Through big cities and desolate deserts, scorching summer heat and feet of snow in mountainous subzero climes, Bencheghib persevered and managed to run around 20 to 30 miles a day. That is 149 marathons. Even as an achilles injury forced him to use walking sticks (that he soon discarded), Bencheghib pushed through, inspired by the conversations he had had and the distant glimmer of Los Angeles on the horizon.

Bencheghib's journey across the country is the epitome of what organizations like Parley, Make a Change World, and Heal the Bay are trying to accomplish. Big gestures and events likeOcean2Ocean that bring attention to specific issues are supported with individual face-to-face conversations that inspire individual action and the spread of important messaging. Bencheghib proudly recalls hearing about students he had spoken with along his adventure that were now spear-heading initiative to combat plastic waste in their own communities.

"People would tell me that they started running because they're motivated by my story or are actually training for a marathon that they thought they could never do. So many people have told me that now they don't use plastic bottles any more. And as simple as that may seem, I think that's really how I could wake up every day and keep going. I would receive messages where I would talk to schools a month later they would have made make statues and art out of plastic that they would find around laying around. Teachers that I had met sent me papers and essays that their kids had written on plastic" Bencheghib said.

Equally as motivating but more troubling was the trail of plastic waste he found along his route, even in the most secluded and picturesque corners of the country. Most shocking for Bencheghib is the proliferation of laws that had been passed to counter-act environmental activism, such as "ban the ban" rules that disallow lower levels of government from banning single-use plastic. Thirteen states have enacted such legislation, of which Bencheghib ran through eight.

"One thing that really stood out were my conversations with small city mayors. I also spoke to the governor of Colorado and the state Lieutenant governor of Kansas. What I realized is that it's really hard in the U S to pass legislation. It's way harder than in a country like Indonesia" says Bencheghib, who grew up on the Indonesian island of Bali.

Step by step, Bencheghib was reminded of efforts like the Adidas and Parley collaboration to to create shoes that are made without virgin plastic. Working hand in hand with Parley, Adidas has pledged not to use any virgin plastic in their products by the year 2024. Each step in these special shoes was a reminder of his mission and the inspiring work his allies were part of around the world.

"It's all all about a shift in mindset. At this point, there's no recycling infrastructure that you can put into place to handle the consumption and disposal of plastic that's there. In order to really get us out of this mess that we're in, we really have to reinvent the material" says Mike Long.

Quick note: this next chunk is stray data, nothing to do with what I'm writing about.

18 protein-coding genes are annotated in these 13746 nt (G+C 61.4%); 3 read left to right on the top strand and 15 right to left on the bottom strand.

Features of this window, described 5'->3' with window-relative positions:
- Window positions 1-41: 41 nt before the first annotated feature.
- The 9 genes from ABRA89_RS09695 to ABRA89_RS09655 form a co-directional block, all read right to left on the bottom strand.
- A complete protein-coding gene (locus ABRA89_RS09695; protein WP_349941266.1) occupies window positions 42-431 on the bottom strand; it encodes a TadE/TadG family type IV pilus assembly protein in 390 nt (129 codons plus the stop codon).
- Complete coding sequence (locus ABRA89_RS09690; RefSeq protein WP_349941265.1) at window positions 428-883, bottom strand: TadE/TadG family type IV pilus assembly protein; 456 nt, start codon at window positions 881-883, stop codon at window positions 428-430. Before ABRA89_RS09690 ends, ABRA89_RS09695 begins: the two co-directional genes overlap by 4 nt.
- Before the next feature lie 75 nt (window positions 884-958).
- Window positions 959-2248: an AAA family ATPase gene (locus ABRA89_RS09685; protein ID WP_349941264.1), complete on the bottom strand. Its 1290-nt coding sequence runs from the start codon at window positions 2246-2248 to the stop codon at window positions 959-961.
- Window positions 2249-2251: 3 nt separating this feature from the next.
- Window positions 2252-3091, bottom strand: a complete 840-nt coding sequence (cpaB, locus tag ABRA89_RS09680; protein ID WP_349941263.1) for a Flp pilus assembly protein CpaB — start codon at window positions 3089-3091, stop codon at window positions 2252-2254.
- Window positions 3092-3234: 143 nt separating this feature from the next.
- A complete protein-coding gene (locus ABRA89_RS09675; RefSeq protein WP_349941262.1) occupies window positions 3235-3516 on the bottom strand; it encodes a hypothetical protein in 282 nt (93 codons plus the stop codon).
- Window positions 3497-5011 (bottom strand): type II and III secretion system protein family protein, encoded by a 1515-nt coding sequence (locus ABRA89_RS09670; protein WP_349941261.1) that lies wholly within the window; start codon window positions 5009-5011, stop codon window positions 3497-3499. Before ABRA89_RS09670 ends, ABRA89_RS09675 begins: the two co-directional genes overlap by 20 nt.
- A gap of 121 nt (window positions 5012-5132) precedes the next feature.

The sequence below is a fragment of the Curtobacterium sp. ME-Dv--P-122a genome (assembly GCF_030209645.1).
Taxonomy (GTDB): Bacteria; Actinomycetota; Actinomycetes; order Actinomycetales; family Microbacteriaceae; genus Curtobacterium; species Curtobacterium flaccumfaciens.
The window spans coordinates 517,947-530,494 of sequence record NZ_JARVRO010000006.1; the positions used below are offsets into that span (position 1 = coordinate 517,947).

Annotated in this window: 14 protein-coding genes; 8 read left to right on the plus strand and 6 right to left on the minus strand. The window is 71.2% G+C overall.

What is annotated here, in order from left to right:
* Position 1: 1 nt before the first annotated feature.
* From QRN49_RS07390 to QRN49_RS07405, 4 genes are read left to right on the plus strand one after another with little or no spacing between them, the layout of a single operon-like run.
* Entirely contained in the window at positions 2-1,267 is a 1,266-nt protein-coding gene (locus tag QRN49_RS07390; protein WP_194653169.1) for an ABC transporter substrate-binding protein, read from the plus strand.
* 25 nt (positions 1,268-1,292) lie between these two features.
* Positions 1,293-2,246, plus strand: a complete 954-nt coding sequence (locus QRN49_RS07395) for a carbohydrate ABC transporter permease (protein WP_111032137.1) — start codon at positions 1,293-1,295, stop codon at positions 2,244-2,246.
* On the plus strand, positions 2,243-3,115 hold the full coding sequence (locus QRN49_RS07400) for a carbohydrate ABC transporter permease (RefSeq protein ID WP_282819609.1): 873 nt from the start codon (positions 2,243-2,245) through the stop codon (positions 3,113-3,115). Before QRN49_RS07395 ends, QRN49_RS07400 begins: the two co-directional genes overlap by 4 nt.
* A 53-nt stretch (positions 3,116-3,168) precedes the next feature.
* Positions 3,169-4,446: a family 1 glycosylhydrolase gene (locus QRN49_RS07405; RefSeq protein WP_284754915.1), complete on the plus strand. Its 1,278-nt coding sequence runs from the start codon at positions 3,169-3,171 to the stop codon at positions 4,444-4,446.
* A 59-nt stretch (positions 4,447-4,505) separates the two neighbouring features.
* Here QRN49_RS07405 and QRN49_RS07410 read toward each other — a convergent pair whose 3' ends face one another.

"It's a problem that we have to face through collaboration. And it's a problem that we as individuals exists because of the billions of decisions we make each and every day. So it's not just on one business or one government, it's on each and every one of us take care of this problem."

Parley for the Oceans is the global network where creators, thinkers and leaders from the creative industries, brands, governments and environmental groups come together to raise awareness for the beauty and fragility of the oceans and collaborate on projects that can end their destruction. The organization has formed alliances with major corporations including adidas, Anheuser Busch InBev (Corona), American Express; the United Nations; the Maldives and collaborator spanning the worlds of science, art, fashion, design, entertainment, sports, and space and ocean exploration.

Make A Change World is an organization started by Bencheghib and his older brother Gary when they were children living in Bali. By helping innovate new ways of controlling and reversing the onslaught of plastic waste they were witnessing firsthand in Bali, they have been able to make a physical impact while also creating media content to help spread their message. The partnership with Parley on this cross-country trip was just the latest effort, but will be far from the last. Bencheghib, Gary, and their sister Kelly will be launching the headquarters of Make A Change World in New York City in the coming months.

"They're my two best friends and I'm moving to New York in a few days with them, so I can't wait to continue working with them...on really making a change as an environmental media organization and try to become the go to media that people can go to for tips or suggestions on how to live more sustainably" Bencheghib said.

As Bencheghib's brother Gary brother puts it, "After one crazy idea, we've always been inspired to go on that next crazy idea. So who knows what will be next."

One step at a time.